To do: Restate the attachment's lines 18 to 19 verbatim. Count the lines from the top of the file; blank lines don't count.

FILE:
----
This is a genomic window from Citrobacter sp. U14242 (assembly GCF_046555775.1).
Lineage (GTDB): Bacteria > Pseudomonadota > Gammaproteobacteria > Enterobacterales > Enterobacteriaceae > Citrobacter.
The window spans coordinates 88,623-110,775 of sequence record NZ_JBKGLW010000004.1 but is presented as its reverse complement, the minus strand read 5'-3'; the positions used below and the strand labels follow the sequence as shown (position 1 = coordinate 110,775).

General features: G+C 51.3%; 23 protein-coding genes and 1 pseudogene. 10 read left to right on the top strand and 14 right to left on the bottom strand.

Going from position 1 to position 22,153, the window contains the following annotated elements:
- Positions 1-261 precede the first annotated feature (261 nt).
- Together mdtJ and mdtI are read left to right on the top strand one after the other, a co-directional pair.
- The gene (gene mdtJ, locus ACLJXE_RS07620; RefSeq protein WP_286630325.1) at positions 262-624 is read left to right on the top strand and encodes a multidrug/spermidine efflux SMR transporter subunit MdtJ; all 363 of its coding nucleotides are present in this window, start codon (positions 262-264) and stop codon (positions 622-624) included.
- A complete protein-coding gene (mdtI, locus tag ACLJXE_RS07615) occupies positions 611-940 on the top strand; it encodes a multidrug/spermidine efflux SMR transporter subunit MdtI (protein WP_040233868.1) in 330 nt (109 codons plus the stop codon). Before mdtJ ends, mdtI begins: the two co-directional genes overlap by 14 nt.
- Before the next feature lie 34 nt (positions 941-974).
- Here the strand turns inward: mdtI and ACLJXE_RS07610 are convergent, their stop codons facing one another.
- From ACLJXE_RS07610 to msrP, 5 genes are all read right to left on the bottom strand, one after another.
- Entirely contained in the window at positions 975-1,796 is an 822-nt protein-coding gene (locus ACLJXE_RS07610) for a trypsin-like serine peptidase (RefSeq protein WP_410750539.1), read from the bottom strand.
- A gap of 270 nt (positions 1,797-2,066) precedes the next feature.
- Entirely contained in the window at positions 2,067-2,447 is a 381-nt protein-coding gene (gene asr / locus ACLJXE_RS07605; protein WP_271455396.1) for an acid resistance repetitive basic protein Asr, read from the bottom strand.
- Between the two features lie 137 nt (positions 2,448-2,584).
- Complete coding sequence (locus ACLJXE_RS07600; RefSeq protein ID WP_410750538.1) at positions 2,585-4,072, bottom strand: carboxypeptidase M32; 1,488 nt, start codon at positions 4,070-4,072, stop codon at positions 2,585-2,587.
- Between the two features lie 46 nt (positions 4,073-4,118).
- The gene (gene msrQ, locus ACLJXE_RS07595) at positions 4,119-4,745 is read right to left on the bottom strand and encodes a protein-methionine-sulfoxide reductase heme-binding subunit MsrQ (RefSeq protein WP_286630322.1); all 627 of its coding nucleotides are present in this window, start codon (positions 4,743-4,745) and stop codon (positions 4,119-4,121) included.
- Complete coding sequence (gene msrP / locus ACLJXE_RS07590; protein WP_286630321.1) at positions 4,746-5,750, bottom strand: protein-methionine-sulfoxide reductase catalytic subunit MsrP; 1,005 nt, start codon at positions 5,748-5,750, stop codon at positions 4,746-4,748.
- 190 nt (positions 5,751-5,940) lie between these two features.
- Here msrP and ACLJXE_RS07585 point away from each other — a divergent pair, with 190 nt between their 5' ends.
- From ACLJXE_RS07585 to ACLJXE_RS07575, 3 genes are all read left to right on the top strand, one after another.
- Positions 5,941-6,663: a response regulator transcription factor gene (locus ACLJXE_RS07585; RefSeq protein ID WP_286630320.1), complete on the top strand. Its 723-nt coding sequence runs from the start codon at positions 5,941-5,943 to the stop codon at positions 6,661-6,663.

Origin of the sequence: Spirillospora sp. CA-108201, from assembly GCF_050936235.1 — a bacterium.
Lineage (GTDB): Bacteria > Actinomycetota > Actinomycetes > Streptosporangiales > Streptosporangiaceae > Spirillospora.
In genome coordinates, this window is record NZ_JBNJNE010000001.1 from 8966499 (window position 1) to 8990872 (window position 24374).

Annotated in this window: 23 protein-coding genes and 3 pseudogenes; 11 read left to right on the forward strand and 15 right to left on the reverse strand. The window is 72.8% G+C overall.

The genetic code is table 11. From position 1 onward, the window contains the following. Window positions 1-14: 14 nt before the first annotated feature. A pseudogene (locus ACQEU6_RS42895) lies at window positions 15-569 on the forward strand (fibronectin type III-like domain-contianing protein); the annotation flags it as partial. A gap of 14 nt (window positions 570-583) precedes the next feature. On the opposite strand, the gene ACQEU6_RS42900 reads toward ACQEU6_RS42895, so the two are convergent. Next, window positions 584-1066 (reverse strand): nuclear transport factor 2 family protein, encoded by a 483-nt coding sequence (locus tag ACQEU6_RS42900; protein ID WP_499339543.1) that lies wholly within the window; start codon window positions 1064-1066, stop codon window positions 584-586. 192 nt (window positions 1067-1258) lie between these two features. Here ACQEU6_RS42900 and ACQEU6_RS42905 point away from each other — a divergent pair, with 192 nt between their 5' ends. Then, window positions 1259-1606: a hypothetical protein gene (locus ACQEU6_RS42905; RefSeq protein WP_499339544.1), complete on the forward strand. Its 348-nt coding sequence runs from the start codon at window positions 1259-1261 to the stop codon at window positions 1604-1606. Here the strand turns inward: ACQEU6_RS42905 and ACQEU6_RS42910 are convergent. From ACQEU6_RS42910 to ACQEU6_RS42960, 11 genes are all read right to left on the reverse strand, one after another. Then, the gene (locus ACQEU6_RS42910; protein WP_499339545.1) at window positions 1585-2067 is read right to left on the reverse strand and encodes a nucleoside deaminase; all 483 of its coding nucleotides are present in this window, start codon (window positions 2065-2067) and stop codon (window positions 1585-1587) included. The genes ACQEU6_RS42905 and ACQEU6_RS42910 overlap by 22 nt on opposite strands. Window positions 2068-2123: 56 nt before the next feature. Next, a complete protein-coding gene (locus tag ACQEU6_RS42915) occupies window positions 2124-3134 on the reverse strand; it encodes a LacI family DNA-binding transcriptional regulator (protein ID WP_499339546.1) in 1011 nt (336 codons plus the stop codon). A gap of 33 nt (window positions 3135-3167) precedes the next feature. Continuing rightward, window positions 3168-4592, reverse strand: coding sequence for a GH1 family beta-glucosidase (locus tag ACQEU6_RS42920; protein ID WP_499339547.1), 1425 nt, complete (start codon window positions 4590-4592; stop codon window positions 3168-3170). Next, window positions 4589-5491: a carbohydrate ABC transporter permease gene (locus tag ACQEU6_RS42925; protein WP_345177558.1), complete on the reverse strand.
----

- Between the two features lie 46 nt (positions 4,073-4,118).
- The gene (gene msrQ, locus ACLJXE_RS07595) at positions 4,119-4,745 is read right to left on the bottom strand and encodes a protein-methionine-sulfoxide reductase heme-binding subunit MsrQ (RefSeq protein WP_286630322.1); all 627 of its coding nucleotides are present in this window, start codon (positions 4,743-4,745) and stop codon (positions 4,119-4,121) included.